Toronto — North of the border, in the cultural capital of Canada, the Toronto International Film Festival has become one of the world’s best showcases of cinema. With a myriad of world premieres, directors and cast members from across the globe in attendance, TIFF has become a go-to place for movie lovers. The list of films screened this year was extensive, with screenings beginning as early at 8:30 in the morning and continuing until after midnight on 33 movie screens spread across downtown Toronto.
This year’s festival featured a plethora of Jewish and Israeli movies: Israel was represented by four feature narrative films and two short subject films. There were four films with distinctly Jewish themes and not surprisingly, three of them are set during World War II.
Here’s a sampling, ranging from an Israeli rock opera, a Yiddish-language horror story, an adaptation of a classic novel by Jerzy Kosinski and a seriocomic story of a German boy and his friend Adolf (yes, that Adolf).
Nadav Lapid’s film won the prestigious Golden Bear prize at the Berlin Film Festival. Set in Paris, it is about an Israeli who wants to become totally French and in doing so attempts to erase his origins. Lapid told me that he began work on this largely autobiographical story shortly after completion of his military service during a time when he was struggling with his identity as an Israeli. Imaginative and ground-breaking, the film will be screened again at the New York Film Festival taking place later this month. (More on ‘Synonyms’ here.)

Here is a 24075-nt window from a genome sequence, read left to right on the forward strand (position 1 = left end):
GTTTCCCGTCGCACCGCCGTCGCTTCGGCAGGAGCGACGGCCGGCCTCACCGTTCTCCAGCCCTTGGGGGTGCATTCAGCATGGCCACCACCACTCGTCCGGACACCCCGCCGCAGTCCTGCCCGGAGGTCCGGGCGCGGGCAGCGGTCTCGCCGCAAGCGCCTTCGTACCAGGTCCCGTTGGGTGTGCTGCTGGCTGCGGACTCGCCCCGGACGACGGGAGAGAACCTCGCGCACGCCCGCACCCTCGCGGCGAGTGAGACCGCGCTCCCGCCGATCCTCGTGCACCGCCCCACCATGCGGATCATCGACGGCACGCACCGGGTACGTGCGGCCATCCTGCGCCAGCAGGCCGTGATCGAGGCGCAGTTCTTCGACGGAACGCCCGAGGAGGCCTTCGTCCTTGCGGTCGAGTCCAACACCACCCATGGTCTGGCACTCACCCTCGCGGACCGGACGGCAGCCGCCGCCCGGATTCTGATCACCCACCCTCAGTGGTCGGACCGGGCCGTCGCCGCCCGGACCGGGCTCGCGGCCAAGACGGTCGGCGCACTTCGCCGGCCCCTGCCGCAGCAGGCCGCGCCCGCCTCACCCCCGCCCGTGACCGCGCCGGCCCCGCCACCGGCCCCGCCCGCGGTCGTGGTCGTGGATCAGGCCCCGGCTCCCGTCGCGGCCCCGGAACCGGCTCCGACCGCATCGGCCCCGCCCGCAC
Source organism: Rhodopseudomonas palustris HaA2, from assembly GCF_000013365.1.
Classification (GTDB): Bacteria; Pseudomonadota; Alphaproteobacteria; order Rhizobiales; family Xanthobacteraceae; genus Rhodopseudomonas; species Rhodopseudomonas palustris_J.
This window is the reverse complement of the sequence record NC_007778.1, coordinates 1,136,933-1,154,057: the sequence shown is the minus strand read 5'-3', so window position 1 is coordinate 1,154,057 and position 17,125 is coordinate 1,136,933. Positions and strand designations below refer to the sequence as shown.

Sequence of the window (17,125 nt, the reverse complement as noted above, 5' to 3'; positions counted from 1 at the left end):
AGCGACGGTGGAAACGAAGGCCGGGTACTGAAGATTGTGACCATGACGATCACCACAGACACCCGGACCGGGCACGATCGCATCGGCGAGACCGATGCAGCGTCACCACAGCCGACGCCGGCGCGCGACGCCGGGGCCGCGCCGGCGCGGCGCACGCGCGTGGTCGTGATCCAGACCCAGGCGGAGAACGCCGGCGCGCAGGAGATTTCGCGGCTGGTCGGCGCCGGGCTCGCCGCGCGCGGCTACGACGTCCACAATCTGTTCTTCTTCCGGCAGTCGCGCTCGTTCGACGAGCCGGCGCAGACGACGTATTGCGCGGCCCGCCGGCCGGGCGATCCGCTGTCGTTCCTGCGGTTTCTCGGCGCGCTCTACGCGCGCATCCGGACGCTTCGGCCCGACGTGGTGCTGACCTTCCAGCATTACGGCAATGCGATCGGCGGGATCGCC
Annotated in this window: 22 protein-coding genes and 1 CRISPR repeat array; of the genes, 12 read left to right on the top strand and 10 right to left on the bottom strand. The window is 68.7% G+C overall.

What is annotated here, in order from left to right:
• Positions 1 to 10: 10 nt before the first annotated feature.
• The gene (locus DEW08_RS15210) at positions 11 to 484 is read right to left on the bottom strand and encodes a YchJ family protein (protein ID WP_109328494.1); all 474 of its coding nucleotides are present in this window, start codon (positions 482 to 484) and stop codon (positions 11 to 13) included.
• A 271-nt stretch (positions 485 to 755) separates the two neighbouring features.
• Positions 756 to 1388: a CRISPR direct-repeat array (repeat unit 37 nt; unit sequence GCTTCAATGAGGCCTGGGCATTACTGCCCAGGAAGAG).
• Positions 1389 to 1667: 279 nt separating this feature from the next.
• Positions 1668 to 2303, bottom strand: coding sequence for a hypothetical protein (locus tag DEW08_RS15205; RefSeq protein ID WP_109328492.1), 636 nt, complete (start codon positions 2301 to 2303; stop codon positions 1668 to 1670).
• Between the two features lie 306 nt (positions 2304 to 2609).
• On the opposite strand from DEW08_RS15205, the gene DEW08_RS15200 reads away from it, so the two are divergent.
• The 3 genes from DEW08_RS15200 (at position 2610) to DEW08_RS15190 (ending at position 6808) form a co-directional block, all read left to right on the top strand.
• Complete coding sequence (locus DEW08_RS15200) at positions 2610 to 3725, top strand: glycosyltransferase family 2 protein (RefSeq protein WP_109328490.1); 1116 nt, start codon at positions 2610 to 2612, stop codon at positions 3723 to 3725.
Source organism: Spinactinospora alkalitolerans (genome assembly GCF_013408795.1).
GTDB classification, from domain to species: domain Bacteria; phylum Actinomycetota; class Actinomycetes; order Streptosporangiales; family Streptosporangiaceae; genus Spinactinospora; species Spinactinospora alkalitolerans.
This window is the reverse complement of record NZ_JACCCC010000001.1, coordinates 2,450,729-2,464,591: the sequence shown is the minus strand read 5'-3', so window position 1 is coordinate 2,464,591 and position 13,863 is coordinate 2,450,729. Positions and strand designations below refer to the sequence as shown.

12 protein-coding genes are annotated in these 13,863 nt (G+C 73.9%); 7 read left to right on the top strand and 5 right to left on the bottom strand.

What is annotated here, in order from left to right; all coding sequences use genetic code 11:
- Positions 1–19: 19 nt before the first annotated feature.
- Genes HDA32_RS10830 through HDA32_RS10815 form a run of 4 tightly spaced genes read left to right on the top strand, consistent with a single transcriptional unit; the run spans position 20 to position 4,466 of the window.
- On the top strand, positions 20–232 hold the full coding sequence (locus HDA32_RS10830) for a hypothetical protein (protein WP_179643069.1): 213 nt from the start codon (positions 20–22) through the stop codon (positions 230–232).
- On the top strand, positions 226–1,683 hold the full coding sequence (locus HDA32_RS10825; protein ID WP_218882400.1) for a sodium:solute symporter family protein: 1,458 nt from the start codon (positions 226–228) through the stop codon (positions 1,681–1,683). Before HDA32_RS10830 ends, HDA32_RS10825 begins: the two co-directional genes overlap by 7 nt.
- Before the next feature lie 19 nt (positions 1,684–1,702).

Just as troubling and compelling is Yaron Zilberman’s film, “Yamim Nora’im,” (literal translation “Days of Awe” but referring to the High Holidays). For it’s worldwide release the title was changed to “Incitement.” It’s a look at the radicalization of Yigal Amir, the law student from a nurturing Yemenite family who assassinated Israeli Prime Minister Yitzhak Rabin. Zilberman focuses not only on the perpetrator but also on his enablers. Yehuda Nahari Halevi portrays Amir, from his early days at Bar Ilan University through his failed relationships and his grappling with the politics of the day. The film highlights how he comes to his radical interpretations of rabbinic text, and his eventual decision to murder Rabin. I was not sure if I could sit through to the film’s inevitable ending, but Zilberman tackles the concluding moments with necessary sensitivity.
An Israeli rock opera made its way to the festival this year, conveying a strong message through its edgy and discordant music. Keren Yedaya’s film (“Mami” in Hebrew), is a cinematic adaptation of a musical that had a cult-like following in the 1980s, largely because of its anti-military message. The story follows Mami, a young woman from a development town in the south who wants more from life, but everything changes when her husband returns from reserve duty in a wheelchair. A narrator and orchestra provide operatic structure, and Mami (Neta Elkayam) portrays and empowering lead, fighting for the rights of the marginalized. The eclectic mix of traditional and contemporary music, joined by stunning choreography, makes this work impressive.